The opening chapters of The Waiting are gut-wrenching, and in the case of a bride on her wedding day that is taken quite literally. Overcome by searing pain in her abdomen, Cassandra Pagano, collapses and is hospitalized with a seriously debilitating condition that sees her comatose and in need to long-term care as her body heals from not only the sickness, but also the surgery that saved her life.
Her new husband, Brian, dutifully watches over her when she's brought to their new home, along with his mother-in-law and a registered nurse, hoping for Cassandra's full recovery. But a spectre arrives in the house and the question becomes if it's a guardian angel or a malevolent spirit.
This creepy novella from Hunter Shea doesn't waste time, as that opening scene with Cassandra is pretty brutal. From there it just piles on the anguish and the torment, with much of the story seen through Brian's eyes as his wife incrementally deteriorates before his eyes over the weeks and months of caring for her, and alternating chapters from the mother-in-law's vantage, and even brief interlude's from Cassandra. It plays on atmosphere, paranoia, the struggle between managing the terrors at home with the mundane turmoil of life in general, and all handled quite well.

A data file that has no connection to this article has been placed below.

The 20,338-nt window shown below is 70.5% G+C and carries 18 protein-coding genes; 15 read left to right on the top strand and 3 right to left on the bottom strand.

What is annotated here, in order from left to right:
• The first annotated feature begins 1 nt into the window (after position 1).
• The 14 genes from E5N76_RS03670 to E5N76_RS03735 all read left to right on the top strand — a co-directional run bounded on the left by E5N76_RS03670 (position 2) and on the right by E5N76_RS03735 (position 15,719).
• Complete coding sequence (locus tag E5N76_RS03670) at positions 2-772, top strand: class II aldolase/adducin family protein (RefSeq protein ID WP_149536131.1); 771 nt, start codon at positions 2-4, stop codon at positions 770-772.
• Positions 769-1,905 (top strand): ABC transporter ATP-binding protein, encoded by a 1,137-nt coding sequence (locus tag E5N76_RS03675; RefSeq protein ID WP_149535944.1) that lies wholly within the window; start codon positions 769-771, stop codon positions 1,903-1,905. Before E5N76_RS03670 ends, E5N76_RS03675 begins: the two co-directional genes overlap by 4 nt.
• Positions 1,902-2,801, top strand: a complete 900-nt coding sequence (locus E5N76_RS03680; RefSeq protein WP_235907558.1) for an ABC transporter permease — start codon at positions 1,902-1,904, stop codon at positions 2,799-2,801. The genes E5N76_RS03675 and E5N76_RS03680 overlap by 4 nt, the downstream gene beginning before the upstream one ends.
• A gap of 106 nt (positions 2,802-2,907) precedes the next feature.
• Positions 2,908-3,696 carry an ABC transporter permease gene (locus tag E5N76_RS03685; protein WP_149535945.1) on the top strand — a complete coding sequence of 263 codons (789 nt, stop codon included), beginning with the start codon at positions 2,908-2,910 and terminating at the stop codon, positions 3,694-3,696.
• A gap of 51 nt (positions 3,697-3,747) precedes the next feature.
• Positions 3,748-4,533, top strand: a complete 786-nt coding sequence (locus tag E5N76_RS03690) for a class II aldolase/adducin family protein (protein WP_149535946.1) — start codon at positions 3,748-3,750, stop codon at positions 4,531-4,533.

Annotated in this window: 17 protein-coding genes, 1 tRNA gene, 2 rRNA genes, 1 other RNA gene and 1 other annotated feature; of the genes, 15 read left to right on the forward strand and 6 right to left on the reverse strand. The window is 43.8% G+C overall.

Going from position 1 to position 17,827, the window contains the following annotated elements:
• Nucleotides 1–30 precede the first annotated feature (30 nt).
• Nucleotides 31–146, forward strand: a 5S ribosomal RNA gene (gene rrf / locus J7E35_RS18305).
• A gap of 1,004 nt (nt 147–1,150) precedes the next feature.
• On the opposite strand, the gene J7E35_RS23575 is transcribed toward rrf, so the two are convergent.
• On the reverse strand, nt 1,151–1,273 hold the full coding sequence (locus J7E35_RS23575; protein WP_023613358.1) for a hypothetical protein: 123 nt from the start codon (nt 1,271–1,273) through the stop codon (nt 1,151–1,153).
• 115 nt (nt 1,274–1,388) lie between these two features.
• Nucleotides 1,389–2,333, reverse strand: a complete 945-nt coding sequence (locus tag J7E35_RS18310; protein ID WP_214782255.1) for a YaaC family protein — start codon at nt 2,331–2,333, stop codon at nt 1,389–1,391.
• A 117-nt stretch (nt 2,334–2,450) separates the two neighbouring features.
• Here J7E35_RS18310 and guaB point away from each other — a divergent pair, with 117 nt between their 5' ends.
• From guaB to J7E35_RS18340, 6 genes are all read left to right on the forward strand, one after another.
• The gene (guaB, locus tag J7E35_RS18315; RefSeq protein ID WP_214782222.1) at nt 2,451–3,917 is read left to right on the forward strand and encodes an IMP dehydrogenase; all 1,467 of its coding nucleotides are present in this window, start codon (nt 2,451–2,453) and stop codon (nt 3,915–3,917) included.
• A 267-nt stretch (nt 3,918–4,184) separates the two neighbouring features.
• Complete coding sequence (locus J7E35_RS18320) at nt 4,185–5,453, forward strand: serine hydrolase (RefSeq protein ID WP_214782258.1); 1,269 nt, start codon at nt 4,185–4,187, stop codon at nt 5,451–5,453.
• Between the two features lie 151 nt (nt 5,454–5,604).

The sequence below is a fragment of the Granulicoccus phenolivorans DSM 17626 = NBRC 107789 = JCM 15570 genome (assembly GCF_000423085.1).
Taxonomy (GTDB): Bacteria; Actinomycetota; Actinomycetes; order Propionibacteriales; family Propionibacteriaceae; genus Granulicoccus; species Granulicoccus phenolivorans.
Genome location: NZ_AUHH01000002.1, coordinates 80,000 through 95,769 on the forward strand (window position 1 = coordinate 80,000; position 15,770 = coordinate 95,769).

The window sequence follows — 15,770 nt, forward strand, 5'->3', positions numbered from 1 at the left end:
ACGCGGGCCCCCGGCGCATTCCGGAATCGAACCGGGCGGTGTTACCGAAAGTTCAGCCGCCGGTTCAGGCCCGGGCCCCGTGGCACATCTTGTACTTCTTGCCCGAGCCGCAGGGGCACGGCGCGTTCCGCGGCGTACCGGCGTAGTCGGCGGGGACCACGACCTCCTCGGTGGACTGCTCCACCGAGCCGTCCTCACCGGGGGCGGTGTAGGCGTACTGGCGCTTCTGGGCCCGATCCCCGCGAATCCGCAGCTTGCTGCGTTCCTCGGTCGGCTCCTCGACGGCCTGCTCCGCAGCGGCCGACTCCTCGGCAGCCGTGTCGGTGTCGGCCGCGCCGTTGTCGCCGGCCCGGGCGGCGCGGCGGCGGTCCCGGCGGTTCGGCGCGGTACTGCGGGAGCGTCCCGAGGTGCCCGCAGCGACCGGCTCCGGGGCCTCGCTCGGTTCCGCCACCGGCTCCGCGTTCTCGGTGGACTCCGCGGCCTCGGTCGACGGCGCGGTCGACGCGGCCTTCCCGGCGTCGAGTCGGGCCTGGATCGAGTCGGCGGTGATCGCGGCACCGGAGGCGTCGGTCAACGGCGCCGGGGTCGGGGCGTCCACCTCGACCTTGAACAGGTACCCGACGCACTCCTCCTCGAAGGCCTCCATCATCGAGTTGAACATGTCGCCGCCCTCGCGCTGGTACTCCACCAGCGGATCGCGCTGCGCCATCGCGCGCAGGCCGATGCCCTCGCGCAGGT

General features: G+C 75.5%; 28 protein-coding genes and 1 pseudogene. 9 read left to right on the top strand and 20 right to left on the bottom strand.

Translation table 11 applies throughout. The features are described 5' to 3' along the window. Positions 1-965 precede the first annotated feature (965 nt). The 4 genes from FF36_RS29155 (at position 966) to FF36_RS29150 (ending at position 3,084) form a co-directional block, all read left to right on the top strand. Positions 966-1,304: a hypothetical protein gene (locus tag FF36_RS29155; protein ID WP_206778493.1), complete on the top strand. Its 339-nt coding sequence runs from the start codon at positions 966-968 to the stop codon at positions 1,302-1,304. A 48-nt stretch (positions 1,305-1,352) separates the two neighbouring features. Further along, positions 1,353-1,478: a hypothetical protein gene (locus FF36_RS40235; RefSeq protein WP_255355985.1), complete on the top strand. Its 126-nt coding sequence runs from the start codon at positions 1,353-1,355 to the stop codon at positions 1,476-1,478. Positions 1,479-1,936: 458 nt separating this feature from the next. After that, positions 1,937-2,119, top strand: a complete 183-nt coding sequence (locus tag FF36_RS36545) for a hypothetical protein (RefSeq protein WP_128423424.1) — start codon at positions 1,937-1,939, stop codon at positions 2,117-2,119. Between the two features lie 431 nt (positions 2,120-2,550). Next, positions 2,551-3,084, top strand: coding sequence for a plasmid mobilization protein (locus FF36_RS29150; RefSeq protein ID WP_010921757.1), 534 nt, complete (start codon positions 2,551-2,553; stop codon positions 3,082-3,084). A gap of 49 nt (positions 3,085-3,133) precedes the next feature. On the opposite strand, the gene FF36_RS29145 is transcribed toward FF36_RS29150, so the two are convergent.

My one hangup came from not really understanding until very late in the story just what the "rules" were for the spirit. It seemed to be linked to the house, then to Cassandra, then to the house again. Moments surrounded that part of the book seemed to contradict each other at points.
Aside from that, it's a very good outing from Hunter Shea, and a reminder to me that I need to read more of his stuff.